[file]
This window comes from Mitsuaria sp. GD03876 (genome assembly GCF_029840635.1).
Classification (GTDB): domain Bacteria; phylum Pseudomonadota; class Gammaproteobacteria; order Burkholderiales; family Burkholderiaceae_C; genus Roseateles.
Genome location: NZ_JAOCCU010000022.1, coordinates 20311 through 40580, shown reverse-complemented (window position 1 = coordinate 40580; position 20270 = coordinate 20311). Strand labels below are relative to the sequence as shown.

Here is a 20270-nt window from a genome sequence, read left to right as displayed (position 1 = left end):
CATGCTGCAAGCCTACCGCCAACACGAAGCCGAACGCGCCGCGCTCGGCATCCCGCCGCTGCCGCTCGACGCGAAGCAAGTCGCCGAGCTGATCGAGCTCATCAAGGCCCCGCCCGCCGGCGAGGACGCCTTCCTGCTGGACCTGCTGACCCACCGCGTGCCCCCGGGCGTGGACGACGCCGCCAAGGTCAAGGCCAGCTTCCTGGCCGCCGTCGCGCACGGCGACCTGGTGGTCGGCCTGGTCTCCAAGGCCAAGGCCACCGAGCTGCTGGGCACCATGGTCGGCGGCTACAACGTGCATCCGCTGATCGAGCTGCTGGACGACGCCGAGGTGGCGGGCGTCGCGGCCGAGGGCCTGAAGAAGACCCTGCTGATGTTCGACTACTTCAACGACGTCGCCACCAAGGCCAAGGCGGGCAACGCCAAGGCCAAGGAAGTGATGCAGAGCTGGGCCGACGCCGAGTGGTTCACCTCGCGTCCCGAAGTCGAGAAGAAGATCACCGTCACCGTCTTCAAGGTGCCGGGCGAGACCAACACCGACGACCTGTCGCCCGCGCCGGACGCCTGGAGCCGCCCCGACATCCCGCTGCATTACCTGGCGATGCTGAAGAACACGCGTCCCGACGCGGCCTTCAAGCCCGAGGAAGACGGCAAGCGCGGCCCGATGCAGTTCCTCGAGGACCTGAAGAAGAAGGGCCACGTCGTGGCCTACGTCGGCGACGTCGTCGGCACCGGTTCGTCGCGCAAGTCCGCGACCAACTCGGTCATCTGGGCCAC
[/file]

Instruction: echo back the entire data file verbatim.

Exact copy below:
This window comes from Mitsuaria sp. GD03876 (genome assembly GCF_029840635.1).
Classification (GTDB): domain Bacteria; phylum Pseudomonadota; class Gammaproteobacteria; order Burkholderiales; family Burkholderiaceae_C; genus Roseateles.
Genome location: NZ_JAOCCU010000022.1, coordinates 20311 through 40580, shown reverse-complemented (window position 1 = coordinate 40580; position 20270 = coordinate 20311). Strand labels below are relative to the sequence as shown.

Here is a 20270-nt window from a genome sequence, read left to right as displayed (position 1 = left end):
CATGCTGCAAGCCTACCGCCAACACGAAGCCGAACGCGCCGCGCTCGGCATCCCGCCGCTGCCGCTCGACGCGAAGCAAGTCGCCGAGCTGATCGAGCTCATCAAGGCCCCGCCCGCCGGCGAGGACGCCTTCCTGCTGGACCTGCTGACCCACCGCGTGCCCCCGGGCGTGGACGACGCCGCCAAGGTCAAGGCCAGCTTCCTGGCCGCCGTCGCGCACGGCGACCTGGTGGTCGGCCTGGTCTCCAAGGCCAAGGCCACCGAGCTGCTGGGCACCATGGTCGGCGGCTACAACGTGCATCCGCTGATCGAGCTGCTGGACGACGCCGAGGTGGCGGGCGTCGCGGCCGAGGGCCTGAAGAAGACCCTGCTGATGTTCGACTACTTCAACGACGTCGCCACCAAGGCCAAGGCGGGCAACGCCAAGGCCAAGGAAGTGATGCAGAGCTGGGCCGACGCCGAGTGGTTCACCTCGCGTCCCGAAGTCGAGAAGAAGATCACCGTCACCGTCTTCAAGGTGCCGGGCGAGACCAACACCGACGACCTGTCGCCCGCGCCGGACGCCTGGAGCCGCCCCGACATCCCGCTGCATTACCTGGCGATGCTGAAGAACACGCGTCCCGACGCGGCCTTCAAGCCCGAGGAAGACGGCAAGCGCGGCCCGATGCAGTTCCTCGAGGACCTGAAGAAGAAGGGCCACGTCGTGGCCTACGTCGGCGACGTCGTCGGCACCGGTTCGTCGCGCAAGTCCGCGACCAACTCGGTCATCTGGGCCAC